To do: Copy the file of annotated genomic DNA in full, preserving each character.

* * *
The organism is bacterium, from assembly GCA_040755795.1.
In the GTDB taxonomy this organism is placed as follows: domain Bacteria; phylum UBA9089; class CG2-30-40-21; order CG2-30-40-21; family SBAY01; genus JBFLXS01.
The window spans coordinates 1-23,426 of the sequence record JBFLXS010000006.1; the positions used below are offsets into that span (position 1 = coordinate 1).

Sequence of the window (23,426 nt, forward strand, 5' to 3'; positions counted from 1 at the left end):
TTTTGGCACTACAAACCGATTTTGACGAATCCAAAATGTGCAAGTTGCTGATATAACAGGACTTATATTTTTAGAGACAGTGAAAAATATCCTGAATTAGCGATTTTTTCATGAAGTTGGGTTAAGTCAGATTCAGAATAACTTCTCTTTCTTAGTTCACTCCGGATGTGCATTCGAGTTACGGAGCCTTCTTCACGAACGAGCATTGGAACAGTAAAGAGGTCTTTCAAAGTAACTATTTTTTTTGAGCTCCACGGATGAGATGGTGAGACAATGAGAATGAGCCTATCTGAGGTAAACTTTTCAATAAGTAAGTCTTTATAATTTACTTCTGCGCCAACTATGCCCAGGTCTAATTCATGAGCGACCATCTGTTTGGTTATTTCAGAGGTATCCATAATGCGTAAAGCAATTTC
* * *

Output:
The organism is bacterium, from assembly GCA_040755795.1.
In the GTDB taxonomy this organism is placed as follows: domain Bacteria; phylum UBA9089; class CG2-30-40-21; order CG2-30-40-21; family SBAY01; genus JBFLXS01.
The window spans coordinates 1-23,426 of the sequence record JBFLXS010000006.1; the positions used below are offsets into that span (position 1 = coordinate 1).

Sequence of the window (23,426 nt, forward strand, 5' to 3'; positions counted from 1 at the left end):
TTTTGGCACTACAAACCGATTTTGACGAATCCAAAATGTGCAAGTTGCTGATATAACAGGACTTATATTTTTAGAGACAGTGAAAAATATCCTGAATTAGCGATTTTTTCATGAAGTTGGGTTAAGTCAGATTCAGAATAACTTCTCTTTCTTAGTTCACTCCGGATGTGCATTCGAGTTACGGAGCCTTCTTCACGAACGAGCATTGGAACAGTAAAGAGGTCTTTCAAAGTAACTATTTTTTTTGAGCTCCACGGATGAGATGGTGAGACAATGAGAATGAGCCTATCTGAGGTAAACTTTTCAATAAGTAAGTCTTTATAATTTACTTCTGCGCCAACTATGCCCAGGTCTAATTCATGAGCGACCATCTGTTTGGTTATTTCAGAGGTATCCATAATGCGTAAAGCAATTTC